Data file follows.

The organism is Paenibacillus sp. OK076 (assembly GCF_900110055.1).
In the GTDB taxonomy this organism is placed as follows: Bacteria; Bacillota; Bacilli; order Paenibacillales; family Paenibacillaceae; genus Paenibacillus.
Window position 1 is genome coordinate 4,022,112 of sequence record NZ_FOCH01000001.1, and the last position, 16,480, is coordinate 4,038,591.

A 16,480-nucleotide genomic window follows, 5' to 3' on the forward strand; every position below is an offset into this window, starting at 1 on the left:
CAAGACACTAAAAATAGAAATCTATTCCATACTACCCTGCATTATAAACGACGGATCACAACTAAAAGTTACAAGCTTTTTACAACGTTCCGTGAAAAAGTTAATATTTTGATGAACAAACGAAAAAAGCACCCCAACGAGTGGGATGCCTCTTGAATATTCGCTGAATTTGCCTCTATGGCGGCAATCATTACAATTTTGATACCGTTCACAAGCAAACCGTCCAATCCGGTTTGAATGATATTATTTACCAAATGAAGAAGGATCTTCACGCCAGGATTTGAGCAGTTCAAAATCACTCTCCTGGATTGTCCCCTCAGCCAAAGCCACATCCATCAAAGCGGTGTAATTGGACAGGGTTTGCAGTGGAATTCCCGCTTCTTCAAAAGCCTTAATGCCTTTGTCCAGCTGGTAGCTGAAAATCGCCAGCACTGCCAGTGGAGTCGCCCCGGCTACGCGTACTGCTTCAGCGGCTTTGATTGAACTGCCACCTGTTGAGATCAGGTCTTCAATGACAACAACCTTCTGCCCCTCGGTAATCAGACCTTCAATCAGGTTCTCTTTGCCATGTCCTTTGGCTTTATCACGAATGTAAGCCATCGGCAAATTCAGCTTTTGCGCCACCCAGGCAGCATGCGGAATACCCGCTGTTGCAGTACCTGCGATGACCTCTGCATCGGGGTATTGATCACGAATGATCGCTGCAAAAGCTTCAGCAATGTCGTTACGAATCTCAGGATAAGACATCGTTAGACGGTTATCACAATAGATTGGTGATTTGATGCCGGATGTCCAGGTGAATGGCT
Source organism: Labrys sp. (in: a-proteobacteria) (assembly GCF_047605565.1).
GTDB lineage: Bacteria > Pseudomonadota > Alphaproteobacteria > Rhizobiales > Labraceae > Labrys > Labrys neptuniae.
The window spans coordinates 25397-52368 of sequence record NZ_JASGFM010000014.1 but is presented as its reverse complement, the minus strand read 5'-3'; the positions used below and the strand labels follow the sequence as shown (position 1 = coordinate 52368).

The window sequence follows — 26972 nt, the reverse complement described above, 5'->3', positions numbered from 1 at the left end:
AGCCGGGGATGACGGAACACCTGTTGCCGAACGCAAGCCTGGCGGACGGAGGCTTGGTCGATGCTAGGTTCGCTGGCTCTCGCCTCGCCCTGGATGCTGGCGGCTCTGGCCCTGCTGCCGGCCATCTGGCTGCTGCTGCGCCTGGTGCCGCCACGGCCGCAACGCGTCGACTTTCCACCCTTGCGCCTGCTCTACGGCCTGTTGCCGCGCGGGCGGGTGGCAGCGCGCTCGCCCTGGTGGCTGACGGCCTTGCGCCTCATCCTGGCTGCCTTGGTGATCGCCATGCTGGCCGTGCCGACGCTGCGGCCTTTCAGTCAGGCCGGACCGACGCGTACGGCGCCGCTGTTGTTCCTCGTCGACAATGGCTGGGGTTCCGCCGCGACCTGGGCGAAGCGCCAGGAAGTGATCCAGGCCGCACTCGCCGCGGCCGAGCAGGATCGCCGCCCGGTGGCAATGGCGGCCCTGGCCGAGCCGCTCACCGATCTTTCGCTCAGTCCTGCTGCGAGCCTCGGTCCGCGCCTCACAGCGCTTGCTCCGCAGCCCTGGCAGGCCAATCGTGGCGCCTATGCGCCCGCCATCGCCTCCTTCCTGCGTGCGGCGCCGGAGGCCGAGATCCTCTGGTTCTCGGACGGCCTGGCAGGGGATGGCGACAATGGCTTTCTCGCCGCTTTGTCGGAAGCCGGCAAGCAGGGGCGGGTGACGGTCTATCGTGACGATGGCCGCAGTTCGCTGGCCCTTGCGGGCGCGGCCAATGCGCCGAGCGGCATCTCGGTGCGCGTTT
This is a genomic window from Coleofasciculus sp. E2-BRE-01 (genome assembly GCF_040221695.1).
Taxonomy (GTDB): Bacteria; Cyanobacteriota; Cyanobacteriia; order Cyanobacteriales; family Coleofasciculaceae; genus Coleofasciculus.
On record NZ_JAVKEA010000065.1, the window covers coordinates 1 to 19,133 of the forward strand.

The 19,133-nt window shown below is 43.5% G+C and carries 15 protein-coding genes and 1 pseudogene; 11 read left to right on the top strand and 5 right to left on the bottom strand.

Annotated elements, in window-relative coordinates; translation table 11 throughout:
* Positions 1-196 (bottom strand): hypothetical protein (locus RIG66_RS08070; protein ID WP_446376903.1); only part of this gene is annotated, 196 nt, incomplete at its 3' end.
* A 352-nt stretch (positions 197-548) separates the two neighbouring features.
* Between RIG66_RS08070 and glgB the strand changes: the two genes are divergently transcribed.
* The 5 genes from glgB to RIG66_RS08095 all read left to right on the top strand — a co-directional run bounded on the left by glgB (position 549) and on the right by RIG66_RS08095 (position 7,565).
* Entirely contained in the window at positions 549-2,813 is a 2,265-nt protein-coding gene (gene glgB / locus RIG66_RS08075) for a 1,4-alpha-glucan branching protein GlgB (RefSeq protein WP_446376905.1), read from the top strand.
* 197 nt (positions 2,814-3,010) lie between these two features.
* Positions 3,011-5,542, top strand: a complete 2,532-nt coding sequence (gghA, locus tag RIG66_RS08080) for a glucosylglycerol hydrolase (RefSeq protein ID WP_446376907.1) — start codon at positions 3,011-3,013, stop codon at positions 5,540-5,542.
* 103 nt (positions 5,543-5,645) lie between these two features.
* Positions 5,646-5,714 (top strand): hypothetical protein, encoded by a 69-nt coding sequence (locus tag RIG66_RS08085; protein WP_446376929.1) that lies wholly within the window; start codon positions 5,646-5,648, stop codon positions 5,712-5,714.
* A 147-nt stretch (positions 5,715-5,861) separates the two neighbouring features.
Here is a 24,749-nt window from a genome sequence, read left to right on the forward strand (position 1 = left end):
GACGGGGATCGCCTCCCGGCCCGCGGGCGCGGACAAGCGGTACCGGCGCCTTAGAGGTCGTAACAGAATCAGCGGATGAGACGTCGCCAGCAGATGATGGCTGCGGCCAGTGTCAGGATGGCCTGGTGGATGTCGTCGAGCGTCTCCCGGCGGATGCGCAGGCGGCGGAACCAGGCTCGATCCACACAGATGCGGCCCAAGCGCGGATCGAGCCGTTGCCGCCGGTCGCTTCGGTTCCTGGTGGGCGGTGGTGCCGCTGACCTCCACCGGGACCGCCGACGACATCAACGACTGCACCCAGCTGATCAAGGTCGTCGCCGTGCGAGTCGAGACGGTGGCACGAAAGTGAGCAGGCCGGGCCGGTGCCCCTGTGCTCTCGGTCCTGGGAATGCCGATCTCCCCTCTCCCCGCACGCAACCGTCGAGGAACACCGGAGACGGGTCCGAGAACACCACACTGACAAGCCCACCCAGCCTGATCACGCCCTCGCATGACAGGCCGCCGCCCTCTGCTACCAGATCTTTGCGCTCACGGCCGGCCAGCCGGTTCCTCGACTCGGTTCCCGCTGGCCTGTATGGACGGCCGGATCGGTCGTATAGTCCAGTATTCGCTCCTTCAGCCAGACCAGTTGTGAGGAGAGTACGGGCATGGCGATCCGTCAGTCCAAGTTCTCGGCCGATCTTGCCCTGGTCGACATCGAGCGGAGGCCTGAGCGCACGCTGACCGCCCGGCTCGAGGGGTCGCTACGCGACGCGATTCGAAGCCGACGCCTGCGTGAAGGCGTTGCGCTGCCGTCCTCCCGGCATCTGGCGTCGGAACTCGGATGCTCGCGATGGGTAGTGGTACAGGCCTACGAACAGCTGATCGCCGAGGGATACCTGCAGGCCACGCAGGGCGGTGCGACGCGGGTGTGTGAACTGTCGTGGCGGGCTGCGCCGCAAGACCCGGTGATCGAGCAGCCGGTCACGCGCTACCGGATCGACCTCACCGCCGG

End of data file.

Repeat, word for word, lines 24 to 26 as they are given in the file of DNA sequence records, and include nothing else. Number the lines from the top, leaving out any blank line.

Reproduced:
* Positions 5,646-5,714 (top strand): hypothetical protein, encoded by a 69-nt coding sequence (locus tag RIG66_RS08085; protein WP_446376929.1) that lies wholly within the window; start codon positions 5,646-5,648, stop codon positions 5,712-5,714.
* A 147-nt stretch (positions 5,715-5,861) separates the two neighbouring features.
Here is a 24,749-nt window from a genome sequence, read left to right on the forward strand (position 1 = left end):